Making Property Investment Simple

With the news constantly telling us that we are not saving well enough for retirement, and concerns about the future of the state pension, investing for the future is a hot topic. Many SIPP and SSAS pension schemes offer flexibility in terms of what you might choose to invest in to grow the value of your pension, and can offer some appealing tax benefits.  One of the assets that is often seen as a good investment is Property – but how easy is it to invest in Property with your pension?  And are there any difficulties?

Amanda Read, Commercial Property Partner and head of the Pension Property Investment Team at Coffin Mew, offers us her insights into some of the property process:

Can I put any property into my pension?

There are some restrictions.  Firstly, residential property cannot be held in most pension schemes.  Secondly the Property does need to be an investment.  This means that it needs to be worth what you pay for it.  It also usually needs to have an income – eg. a lease in place with a tenant paying rent.  That tenant could be yourself, your company or someone wholly unconnected.

Careful checks will need to be undertaken by TPSG to ensure that there are no legal issues affecting the property that might adversely affect its value now, or in the future. That’s where Coffin Mew get involved.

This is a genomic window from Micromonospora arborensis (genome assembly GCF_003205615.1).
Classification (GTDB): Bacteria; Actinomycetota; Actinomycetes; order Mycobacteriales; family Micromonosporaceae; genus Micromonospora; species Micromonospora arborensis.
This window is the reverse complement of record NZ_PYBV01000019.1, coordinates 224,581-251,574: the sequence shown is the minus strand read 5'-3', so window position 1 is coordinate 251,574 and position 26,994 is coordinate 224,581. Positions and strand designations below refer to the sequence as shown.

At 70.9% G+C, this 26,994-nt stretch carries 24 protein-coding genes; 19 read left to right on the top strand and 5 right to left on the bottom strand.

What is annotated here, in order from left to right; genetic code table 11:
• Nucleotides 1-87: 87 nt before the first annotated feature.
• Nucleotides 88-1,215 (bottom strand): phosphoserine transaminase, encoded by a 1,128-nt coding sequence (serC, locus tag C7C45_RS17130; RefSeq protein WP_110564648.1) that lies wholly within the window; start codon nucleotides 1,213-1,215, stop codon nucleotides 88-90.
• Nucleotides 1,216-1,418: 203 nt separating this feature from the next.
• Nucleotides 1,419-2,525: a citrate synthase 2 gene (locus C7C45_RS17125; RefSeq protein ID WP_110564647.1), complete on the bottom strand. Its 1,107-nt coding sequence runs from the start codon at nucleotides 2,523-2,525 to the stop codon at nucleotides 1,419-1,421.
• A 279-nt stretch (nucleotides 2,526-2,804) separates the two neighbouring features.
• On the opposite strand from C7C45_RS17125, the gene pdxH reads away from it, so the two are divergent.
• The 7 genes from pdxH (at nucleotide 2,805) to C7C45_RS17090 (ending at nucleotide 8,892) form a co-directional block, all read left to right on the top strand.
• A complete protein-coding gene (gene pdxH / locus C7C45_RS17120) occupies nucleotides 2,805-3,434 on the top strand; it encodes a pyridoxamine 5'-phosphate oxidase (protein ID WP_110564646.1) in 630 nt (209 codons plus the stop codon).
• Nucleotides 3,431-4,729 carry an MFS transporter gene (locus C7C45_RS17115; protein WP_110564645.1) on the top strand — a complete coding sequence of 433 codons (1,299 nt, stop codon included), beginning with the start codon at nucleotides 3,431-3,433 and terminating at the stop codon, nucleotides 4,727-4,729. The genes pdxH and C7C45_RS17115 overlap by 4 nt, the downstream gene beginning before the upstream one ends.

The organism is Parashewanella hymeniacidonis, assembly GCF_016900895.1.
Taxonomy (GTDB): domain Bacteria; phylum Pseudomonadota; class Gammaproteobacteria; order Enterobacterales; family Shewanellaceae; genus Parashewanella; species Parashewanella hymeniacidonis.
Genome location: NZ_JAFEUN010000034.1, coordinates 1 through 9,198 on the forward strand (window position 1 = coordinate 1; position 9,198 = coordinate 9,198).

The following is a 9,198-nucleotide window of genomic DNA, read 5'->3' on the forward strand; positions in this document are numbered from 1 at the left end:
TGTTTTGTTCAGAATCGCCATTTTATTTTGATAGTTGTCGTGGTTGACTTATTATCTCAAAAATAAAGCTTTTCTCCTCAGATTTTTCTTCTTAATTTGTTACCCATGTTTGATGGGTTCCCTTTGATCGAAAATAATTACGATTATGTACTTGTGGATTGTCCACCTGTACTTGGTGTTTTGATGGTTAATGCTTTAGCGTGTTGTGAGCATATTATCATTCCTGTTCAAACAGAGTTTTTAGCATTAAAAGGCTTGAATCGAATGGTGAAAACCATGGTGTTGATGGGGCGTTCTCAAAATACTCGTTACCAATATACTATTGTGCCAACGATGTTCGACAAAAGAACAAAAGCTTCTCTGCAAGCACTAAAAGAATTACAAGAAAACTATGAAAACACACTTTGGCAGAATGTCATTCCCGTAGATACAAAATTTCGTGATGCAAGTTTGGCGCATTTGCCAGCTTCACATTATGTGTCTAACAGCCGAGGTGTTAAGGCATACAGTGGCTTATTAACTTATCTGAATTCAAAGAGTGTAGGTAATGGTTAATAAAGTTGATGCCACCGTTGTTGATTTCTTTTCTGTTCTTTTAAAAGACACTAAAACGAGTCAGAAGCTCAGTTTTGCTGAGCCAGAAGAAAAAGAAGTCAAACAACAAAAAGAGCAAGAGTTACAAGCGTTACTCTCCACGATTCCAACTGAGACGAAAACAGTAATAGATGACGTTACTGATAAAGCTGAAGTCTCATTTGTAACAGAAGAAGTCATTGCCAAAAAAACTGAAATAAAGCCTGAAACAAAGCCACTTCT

TPSG will be able to let you know their restrictions or requirements for investing in a particular property.  We’d also recommend speaking to your financial advisor to make sure that this type of investment is right for you.

What is the process?

The process for purchasing a commercial property into a pension scheme is very similar to that for buying a house.  TPSG need to know that the property can be easily sold for its value in future.  They will want valuation advice.  They will also want solicitors to review the title, conduct searches and obtain replies to enquiries from the seller.  This will make sure any issues are dealt with before they purchase the Property – protecting the value of your pension fund.

If the property does not have a lease in place, a new lease will usually need to be agreed with the tenant and be ready to put in place on the day the purchase completes.

How long does the process take?

This can depend on a number of factors, including how complex the title for the Property is, how quickly information can be obtained from the seller, how long the local authority take to provide searches and planning documents and whether consents might be needed from any third party.  It is difficult to take commercial views on issues with a property being purchased into a pension, as that can mean reductions in value, so things need to be dealt with properly.  We would usually expect the process to take around 8-12 weeks from receipt of a contract pack.  However, it can be much quicker if all parties work together.

What are some of the common property issues that might delay matters?